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MCSE Boot camp, CCNA Boot Camp, CCNP Boot camp :

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2. One to One Attention to each candidate :
We believes in CHALK TALK Training sessions. Trainer uses white board , live practical to teach subject and also imparts industry standard practices . We guarantee your satisfaction.

3. Don't be Paper MCSE, Be a REAL MCSE.
Microsoft / Cisco official courseware requires sufficient duration to understand the product and technologies. We just don't want students to clear the exams which we can guarantee within 12 days, but to understand Technologies with hands on lab so you can deliver goods after certification.  That's why we take 18 Days to complete MCSE, CCNP and MCSD Boot camps.

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What's a copyright, anyway?

In order to understand your rights, it helps to know what a copyright is. In the United States, someone who creates a work of art, takes a photograph, or writes an essay automatically owns the copyright to that work. The creator doesn't need to register his or her work with any federal office.

As a content creator, you can, and should, use the familiar (c) symbol on your work. The correct form is: "Copyright (c) [Year] by [Name]. All Rights Reserved." This notice preserves your rights to own or sell your work.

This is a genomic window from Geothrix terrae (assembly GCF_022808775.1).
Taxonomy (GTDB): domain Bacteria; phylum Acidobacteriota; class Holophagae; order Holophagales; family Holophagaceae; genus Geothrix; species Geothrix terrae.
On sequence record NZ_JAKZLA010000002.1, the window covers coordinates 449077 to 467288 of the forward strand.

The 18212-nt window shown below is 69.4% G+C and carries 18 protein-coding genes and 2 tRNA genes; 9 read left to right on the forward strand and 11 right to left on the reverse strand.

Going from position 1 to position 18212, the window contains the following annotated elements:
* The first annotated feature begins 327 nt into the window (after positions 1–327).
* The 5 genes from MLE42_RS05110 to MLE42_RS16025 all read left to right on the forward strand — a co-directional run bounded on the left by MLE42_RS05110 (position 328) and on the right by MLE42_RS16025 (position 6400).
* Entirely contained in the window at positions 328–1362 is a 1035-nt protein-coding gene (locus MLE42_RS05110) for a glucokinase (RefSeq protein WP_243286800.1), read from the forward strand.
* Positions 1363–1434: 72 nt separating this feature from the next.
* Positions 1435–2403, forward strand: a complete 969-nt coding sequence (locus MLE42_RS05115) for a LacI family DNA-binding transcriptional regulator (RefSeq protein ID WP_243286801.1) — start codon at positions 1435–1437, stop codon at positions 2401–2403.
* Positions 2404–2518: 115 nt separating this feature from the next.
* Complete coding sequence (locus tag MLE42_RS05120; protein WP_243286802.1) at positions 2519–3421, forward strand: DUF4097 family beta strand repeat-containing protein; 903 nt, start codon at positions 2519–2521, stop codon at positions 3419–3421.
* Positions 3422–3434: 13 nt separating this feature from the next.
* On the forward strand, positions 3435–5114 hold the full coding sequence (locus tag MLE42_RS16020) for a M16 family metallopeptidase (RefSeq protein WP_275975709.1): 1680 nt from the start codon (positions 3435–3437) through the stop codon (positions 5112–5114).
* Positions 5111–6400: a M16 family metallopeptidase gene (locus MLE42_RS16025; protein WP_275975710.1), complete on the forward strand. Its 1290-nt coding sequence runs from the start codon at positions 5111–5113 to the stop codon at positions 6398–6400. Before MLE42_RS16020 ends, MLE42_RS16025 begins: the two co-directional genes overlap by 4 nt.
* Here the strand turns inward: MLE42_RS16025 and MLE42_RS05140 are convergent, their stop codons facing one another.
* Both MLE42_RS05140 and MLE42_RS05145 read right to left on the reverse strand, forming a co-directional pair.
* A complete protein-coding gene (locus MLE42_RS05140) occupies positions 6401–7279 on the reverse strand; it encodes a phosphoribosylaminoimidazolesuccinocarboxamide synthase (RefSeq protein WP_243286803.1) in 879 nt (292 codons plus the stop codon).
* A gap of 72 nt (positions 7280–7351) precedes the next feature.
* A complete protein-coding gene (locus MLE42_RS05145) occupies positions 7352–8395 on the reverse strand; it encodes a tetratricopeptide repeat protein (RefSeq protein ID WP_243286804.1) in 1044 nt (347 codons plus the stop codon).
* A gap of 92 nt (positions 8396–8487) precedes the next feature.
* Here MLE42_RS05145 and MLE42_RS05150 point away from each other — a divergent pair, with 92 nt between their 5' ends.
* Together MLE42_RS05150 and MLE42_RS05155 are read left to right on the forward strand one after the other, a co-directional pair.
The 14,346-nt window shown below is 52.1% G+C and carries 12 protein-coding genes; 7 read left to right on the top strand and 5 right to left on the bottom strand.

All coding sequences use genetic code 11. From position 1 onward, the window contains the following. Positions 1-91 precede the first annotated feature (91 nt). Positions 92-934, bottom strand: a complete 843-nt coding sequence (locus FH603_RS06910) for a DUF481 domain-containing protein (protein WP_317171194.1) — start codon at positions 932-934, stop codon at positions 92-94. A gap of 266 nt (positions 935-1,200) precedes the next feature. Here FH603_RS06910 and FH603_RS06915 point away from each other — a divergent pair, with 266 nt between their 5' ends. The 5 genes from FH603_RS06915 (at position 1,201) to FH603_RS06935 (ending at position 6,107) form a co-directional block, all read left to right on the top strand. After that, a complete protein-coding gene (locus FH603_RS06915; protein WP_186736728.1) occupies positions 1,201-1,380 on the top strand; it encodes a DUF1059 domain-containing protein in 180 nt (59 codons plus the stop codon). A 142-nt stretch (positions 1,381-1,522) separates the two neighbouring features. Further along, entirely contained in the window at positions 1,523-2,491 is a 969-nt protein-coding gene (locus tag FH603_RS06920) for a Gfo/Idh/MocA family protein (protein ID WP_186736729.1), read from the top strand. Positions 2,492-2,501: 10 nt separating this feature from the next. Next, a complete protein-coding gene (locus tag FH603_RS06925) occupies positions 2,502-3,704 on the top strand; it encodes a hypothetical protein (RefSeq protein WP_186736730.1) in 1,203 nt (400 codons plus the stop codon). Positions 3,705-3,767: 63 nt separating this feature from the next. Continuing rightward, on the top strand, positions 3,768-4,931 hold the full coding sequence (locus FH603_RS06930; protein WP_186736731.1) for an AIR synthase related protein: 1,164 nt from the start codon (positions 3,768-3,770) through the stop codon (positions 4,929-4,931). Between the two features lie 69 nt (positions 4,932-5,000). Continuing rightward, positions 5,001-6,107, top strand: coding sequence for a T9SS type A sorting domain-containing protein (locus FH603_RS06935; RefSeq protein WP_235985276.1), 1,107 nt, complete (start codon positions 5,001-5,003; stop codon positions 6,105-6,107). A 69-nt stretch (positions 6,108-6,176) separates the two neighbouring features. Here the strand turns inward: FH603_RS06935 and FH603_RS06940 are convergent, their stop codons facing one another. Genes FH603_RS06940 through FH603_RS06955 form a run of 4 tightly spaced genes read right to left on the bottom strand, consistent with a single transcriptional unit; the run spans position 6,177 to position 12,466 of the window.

If you sell your work, it's a good idea to register your copyright with the U.S. Copyright Office first. You can get the required forms and instructions from the Copyright Office. Information is also available on the Web (http://lcweb.loc.gov/copyright).

There is a small fee for registering a copyright. As owner of a copyright, you have the right:

  • to copy your work, including the right to photocopy it;
  • to produce derivative works;
  • to perform the work publicly (as in a play);
  • to display your work;
  • to prevent someone else from claiming they created the work; and
  • to prevent someone from creating a bastardized version of your work and putting your name on it.

As the copyright owner you can sell or give away one, some, or all of these rights. Writers normally sign contracts spelling out the rights they are selling to a publisher in return for the fee paid them. Many artists and photographers do the same.

In recent years, as publishers have created online versions of their publications, they have tried to stretch their purchased copyrights by claiming that the fee paid to the author covers the right to republish the content electronically. Needless to say, this made many authors-including Stephen King and several New York Times columnists-furious. They fought back, and now many publishers are carefully spelling out and paying for the rights they need and want.

The fees paid to content creators normally cover a one-time-only use of the work. Unless you as a publisher have negotiated up-front and paid for multiple use of a work, you cannot use it more than once. For example, if you paid a graphic artist to create an image for your annual report, you cannot reuse that image on your Web page unless you negotiated that right ahead of time.

When you commission a work or pay a work's creator, make sure the creator knows you intend to reuse the work. Negotiate and pay the appropriate fee in advance. If you don't, you may find yourself on the receiving end of a cease and desist letter from the artist's lawyer.